schomburgcenter
schomburgcenter:

i found god in myself: The 40th Anniversary of Ntozake Shange’s for colored girls
September 19, 2014 to January 3, 2015Since its debut performance in California in 1974, Shange’s work has captivated, provoked, inspired and transformed audiences all over the world. Turning to the choreopoem not simply as an engaging work of text or drama but as a well of social, political and deeply personal issues affecting the lives of women of color, the exhibition will feature 20 specially commissioned pieces in honor of each individual poem, additional non-commissioned artworks on display at satellite locations that address the work’s themes and archival material donated by Shange.The exhibition’s title is drawn from one of the last lines recited in the finale poem a laying on of hands. The title suggests that navigating through the complexities of what it means to be of color and female is only enlightened by an understanding, acceptance and appreciation of self. With self-empowerment comes the process of “…moving to the ends of their own rainbows.” By presenting visual works from both women and men, all races and various generations, i found god in myself explores the universality inherent in Shange’s powerful message to the world.A series of spoken word performances, screenings, panels, a community art project and a guided art crawl will accompany the exhibitionFor more information click here. 

schomburgcenter:

i found god in myself: The 40th Anniversary of Ntozake Shange’s for colored girls

September 19, 2014 to January 3, 2015

Since its debut performance in California in 1974, Shange’s work has captivated, provoked, inspired and transformed audiences all over the world. Turning to the choreopoem not simply as an engaging work of text or drama but as a well of social, political and deeply personal issues affecting the lives of women of color, the exhibition will feature 20 specially commissioned pieces in honor of each individual poem, additional non-commissioned artworks on display at satellite locations that address the work’s themes and archival material donated by Shange.

The exhibition’s title is drawn from one of the last lines recited in the finale poem a laying on of hands. The title suggests that navigating through the complexities of what it means to be of color and female is only enlightened by an understanding, acceptance and appreciation of self. With self-empowerment comes the process of “…moving to the ends of their own rainbows.” By presenting visual works from both women and men, all races and various generations, i found god in myself explores the universality inherent in Shange’s powerful message to the world.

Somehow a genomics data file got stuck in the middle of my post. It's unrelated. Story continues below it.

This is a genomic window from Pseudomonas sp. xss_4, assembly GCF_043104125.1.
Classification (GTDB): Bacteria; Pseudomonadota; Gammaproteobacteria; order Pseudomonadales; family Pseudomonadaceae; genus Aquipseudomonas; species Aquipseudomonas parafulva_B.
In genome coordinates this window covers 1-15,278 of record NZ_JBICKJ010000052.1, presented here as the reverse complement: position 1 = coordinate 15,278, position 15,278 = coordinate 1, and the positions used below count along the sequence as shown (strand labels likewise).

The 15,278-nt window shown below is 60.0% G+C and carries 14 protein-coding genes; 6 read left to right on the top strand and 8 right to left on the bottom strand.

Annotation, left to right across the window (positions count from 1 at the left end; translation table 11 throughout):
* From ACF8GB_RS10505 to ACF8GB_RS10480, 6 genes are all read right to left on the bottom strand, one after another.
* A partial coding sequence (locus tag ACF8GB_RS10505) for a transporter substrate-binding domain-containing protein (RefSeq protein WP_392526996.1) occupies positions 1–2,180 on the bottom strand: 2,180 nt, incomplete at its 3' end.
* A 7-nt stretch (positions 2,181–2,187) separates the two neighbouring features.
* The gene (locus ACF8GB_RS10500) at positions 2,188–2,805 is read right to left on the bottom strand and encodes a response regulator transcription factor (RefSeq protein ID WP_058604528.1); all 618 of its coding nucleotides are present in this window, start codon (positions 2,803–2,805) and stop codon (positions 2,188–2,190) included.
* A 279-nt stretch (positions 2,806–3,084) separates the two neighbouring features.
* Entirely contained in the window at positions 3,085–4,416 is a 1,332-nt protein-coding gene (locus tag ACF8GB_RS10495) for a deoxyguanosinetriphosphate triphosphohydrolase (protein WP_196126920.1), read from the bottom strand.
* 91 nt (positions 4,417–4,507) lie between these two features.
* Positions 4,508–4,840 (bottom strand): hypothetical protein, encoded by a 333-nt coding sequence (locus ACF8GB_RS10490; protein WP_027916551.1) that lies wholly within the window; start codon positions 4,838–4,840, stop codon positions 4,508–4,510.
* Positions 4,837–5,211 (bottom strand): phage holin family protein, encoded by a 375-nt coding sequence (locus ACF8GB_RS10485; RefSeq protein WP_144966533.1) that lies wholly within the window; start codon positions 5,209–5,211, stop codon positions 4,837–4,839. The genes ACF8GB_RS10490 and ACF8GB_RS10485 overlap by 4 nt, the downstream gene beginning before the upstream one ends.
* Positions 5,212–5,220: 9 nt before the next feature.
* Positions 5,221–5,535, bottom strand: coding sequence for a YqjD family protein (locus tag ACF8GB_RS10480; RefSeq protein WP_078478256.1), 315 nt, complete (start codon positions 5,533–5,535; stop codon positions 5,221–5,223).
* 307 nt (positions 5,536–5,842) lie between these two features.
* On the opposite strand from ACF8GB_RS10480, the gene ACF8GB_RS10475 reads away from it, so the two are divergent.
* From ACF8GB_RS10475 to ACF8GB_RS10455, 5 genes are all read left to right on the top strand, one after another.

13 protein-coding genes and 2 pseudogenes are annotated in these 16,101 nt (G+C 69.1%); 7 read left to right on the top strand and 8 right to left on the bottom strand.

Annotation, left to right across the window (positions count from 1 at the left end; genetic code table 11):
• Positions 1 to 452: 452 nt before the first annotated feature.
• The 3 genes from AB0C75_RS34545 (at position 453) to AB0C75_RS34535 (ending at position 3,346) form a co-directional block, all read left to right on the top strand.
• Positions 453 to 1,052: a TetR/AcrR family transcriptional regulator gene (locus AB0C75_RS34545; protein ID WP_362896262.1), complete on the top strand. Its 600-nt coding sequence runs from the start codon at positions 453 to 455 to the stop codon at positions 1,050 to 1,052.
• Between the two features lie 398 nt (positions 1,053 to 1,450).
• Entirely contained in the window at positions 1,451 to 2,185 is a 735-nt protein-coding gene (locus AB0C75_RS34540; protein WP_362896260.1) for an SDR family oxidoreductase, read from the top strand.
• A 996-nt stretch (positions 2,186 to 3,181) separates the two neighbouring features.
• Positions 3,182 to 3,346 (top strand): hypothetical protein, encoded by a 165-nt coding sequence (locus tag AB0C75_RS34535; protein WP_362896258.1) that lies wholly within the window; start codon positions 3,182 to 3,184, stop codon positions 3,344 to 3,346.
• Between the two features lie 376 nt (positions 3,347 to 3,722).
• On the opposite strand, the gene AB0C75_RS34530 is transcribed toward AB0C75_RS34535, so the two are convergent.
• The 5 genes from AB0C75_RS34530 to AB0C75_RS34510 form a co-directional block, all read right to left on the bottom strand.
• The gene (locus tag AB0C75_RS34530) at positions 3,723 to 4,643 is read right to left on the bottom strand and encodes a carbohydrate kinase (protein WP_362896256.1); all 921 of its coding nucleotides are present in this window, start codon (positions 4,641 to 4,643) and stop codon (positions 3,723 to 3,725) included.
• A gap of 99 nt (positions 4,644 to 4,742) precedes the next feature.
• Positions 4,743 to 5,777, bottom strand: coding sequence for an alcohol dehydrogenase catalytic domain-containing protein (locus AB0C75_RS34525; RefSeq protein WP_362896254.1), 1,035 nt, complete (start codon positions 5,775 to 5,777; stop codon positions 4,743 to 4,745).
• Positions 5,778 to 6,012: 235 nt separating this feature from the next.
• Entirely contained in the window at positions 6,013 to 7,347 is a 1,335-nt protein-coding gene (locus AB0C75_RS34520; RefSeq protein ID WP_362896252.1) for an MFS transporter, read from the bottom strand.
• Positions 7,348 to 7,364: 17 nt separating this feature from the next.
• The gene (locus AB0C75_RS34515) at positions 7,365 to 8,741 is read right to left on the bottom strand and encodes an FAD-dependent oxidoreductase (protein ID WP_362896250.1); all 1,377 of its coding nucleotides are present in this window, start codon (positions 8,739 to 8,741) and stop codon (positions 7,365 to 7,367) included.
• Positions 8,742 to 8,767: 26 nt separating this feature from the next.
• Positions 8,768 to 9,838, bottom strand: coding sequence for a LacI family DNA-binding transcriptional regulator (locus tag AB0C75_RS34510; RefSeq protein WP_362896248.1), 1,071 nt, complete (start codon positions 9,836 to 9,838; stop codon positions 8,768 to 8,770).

A series of spoken word performances, screenings, panels, a community art project and a guided art crawl will accompany the exhibition

For more information click here

nayyirahwaheed
readcolor:

nayyirah waheed | u.s. | adé by rebecca walker | english | fiction | ‘this is my second time reading adé. it’s a gorgeous and wide story, which rebecca walker writes with such lush accuracy. her language in this novel is emotion sweltering with emotion. so ripe it falls off the page. adé is a love story i have truly fallen in love with.’ | #ireadCOLORbecause it is a soft place to land. | #readCOLOR #ireadCOLORbecause

readcolor:

nayyirah waheed | u.s. | adé by rebecca walker | english | fiction | ‘this is my second time reading adé. it’s a gorgeous and wide story, which rebecca walker writes with such lush accuracy. her language in this novel is emotion sweltering with emotion. so ripe it falls off the page. adé is a love story i have truly fallen in love with.’ | #ireadCOLORbecause it is a soft place to land. | #readCOLOR #ireadCOLORbecause

nayyirahwaheed
readcolor:

readCOLOR is a global online visual literacy project which supports and celebrates readers of color engaging with works created by authors of color.readCOLOR serves as a bridge which facilitates the visibility of authors of color in communities across the world, while allowing readers of color to become aware of the incredible abundance of literature which reflects and represents them. through such visibility, readCOLOR seeks to assist in the preservation of the many languages spoken by communities of color, promote literacy, and become an interactive literary resource which brings authors and readers of color from around the world, together.it is our hope that readCOLOR will help to remove the barriers that artists and audiences of color face in accessing one another, and ease the difficulty in finding representation in literature.readCOLOR is created and curated by a circle of creatives which include: yrsa daley-ward. desiree venn frederic. l.a. winter. tapiwa mugabe. and nayyirah waheed.participating is simple + easy.